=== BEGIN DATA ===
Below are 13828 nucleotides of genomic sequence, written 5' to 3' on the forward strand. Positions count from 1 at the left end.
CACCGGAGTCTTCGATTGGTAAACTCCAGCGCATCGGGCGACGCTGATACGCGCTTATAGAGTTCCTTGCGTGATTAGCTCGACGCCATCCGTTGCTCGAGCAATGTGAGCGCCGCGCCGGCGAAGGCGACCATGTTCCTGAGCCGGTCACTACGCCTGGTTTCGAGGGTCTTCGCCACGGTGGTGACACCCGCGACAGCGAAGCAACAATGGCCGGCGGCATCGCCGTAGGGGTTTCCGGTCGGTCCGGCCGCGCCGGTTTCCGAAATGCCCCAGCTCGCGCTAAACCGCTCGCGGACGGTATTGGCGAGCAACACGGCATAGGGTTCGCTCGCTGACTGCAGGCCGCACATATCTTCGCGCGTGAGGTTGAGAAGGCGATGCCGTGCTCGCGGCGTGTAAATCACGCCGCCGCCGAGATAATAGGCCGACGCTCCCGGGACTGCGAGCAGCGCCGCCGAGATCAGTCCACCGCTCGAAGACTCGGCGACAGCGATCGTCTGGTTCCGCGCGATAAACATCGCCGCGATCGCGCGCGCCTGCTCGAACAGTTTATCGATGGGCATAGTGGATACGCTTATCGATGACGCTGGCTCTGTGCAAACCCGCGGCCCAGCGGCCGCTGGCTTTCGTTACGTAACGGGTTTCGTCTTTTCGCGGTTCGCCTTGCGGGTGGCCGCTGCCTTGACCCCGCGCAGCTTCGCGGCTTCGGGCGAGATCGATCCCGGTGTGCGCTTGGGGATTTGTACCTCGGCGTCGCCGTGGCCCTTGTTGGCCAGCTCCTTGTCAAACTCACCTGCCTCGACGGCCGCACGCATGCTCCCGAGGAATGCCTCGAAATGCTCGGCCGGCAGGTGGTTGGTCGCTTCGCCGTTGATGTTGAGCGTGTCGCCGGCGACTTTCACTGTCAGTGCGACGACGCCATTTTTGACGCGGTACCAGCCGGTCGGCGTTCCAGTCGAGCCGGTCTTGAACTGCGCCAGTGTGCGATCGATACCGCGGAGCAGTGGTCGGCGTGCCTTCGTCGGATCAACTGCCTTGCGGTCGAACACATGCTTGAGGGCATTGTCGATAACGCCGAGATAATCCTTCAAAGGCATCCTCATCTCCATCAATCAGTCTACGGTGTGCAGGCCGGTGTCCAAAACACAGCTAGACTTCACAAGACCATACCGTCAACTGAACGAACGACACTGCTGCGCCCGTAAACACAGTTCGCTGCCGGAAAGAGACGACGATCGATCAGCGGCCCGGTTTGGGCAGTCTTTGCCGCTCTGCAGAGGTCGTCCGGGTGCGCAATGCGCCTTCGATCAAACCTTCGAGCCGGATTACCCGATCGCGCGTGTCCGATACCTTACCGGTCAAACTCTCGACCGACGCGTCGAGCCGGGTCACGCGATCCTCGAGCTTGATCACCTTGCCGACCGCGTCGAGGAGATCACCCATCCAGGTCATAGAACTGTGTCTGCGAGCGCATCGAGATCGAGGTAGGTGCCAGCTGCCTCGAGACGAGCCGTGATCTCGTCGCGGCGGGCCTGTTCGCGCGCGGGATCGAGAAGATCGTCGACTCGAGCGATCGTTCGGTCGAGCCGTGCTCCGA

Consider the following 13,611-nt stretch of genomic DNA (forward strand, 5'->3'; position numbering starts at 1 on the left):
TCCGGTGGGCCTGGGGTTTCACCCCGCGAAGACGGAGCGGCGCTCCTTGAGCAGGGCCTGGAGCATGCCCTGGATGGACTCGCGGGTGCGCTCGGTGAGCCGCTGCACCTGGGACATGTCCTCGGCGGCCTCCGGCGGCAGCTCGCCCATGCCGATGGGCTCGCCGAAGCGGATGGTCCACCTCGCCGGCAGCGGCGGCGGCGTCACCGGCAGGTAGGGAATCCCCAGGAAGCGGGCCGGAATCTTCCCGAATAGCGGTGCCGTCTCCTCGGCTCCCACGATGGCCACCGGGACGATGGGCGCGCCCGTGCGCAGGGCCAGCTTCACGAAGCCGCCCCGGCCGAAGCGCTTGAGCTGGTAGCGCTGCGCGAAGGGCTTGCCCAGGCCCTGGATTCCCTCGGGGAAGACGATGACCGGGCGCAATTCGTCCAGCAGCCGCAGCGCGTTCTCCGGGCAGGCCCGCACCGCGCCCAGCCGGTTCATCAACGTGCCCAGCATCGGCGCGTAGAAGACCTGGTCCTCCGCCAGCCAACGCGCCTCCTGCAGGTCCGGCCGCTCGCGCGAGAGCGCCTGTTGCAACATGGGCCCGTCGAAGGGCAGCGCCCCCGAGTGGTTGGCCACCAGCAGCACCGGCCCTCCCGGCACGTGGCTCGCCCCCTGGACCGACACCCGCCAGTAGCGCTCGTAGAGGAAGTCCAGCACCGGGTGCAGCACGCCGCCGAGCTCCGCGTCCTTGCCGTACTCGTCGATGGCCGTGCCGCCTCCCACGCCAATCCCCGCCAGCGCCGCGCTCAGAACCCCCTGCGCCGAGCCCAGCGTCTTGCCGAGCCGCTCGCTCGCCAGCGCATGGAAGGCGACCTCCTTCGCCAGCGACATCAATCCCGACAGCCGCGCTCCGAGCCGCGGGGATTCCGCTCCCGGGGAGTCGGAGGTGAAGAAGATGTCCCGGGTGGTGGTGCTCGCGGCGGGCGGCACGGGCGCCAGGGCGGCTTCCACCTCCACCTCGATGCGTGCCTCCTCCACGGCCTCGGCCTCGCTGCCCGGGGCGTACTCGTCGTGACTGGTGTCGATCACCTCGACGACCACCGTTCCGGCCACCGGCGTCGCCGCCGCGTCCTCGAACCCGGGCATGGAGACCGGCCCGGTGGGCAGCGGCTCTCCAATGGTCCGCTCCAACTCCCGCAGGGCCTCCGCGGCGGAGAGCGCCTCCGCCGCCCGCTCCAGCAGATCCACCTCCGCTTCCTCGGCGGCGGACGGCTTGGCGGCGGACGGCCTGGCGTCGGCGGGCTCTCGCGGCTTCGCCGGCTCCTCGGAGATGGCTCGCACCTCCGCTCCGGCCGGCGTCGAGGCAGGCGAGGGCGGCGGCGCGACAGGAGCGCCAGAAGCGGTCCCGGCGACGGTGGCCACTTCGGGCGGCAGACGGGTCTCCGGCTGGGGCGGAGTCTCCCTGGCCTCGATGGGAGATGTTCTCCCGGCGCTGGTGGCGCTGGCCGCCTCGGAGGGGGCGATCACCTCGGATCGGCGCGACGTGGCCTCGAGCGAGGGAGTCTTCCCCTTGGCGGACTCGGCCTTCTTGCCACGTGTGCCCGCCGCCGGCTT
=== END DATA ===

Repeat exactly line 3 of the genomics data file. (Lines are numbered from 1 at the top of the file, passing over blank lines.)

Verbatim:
Consider the following 13,611-nt stretch of genomic DNA (forward strand, 5'->3'; position numbering starts at 1 on the left):